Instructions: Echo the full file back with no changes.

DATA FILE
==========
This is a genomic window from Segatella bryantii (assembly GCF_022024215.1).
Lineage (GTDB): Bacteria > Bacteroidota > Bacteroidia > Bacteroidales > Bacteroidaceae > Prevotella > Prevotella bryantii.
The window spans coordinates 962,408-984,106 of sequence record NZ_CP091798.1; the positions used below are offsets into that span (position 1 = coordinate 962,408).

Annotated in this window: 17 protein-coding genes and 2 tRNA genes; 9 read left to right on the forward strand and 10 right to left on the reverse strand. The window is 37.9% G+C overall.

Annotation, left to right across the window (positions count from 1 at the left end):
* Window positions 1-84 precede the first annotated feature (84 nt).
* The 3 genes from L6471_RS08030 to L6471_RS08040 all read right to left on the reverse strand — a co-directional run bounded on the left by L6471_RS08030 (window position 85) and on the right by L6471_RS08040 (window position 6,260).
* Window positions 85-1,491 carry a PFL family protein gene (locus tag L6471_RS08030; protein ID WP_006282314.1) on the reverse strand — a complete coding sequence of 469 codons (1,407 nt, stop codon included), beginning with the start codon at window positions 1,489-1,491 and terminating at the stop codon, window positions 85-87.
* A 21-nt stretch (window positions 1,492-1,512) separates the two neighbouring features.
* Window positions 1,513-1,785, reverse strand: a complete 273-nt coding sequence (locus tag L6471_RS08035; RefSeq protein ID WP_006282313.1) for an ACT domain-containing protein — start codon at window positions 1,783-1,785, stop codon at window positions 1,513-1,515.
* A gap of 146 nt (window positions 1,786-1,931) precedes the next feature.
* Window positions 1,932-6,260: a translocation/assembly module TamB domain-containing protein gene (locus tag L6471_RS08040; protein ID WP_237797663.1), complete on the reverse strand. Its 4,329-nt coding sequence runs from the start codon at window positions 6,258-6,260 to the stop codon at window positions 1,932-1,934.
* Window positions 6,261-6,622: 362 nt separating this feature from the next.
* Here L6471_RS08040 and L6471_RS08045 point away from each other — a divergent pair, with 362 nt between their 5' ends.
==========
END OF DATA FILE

This is a genomic window from Segatella bryantii (assembly GCF_022024215.1).
Lineage (GTDB): Bacteria > Bacteroidota > Bacteroidia > Bacteroidales > Bacteroidaceae > Prevotella > Prevotella bryantii.
The window spans coordinates 962,408-984,106 of sequence record NZ_CP091798.1; the positions used below are offsets into that span (position 1 = coordinate 962,408).

Annotated in this window: 17 protein-coding genes and 2 tRNA genes; 9 read left to right on the forward strand and 10 right to left on the reverse strand. The window is 37.9% G+C overall.

Annotation, left to right across the window (positions count from 1 at the left end):
* Window positions 1-84 precede the first annotated feature (84 nt).
* The 3 genes from L6471_RS08030 to L6471_RS08040 all read right to left on the reverse strand — a co-directional run bounded on the left by L6471_RS08030 (window position 85) and on the right by L6471_RS08040 (window position 6,260).
* Window positions 85-1,491 carry a PFL family protein gene (locus tag L6471_RS08030; protein ID WP_006282314.1) on the reverse strand — a complete coding sequence of 469 codons (1,407 nt, stop codon included), beginning with the start codon at window positions 1,489-1,491 and terminating at the stop codon, window positions 85-87.
* A 21-nt stretch (window positions 1,492-1,512) separates the two neighbouring features.
* Window positions 1,513-1,785, reverse strand: a complete 273-nt coding sequence (locus tag L6471_RS08035; RefSeq protein ID WP_006282313.1) for an ACT domain-containing protein — start codon at window positions 1,783-1,785, stop codon at window positions 1,513-1,515.
* A gap of 146 nt (window positions 1,786-1,931) precedes the next feature.
* Window positions 1,932-6,260: a translocation/assembly module TamB domain-containing protein gene (locus tag L6471_RS08040; protein ID WP_237797663.1), complete on the reverse strand. Its 4,329-nt coding sequence runs from the start codon at window positions 6,258-6,260 to the stop codon at window positions 1,932-1,934.
* Window positions 6,261-6,622: 362 nt separating this feature from the next.
* Here L6471_RS08040 and L6471_RS08045 point away from each other — a divergent pair, with 362 nt between their 5' ends.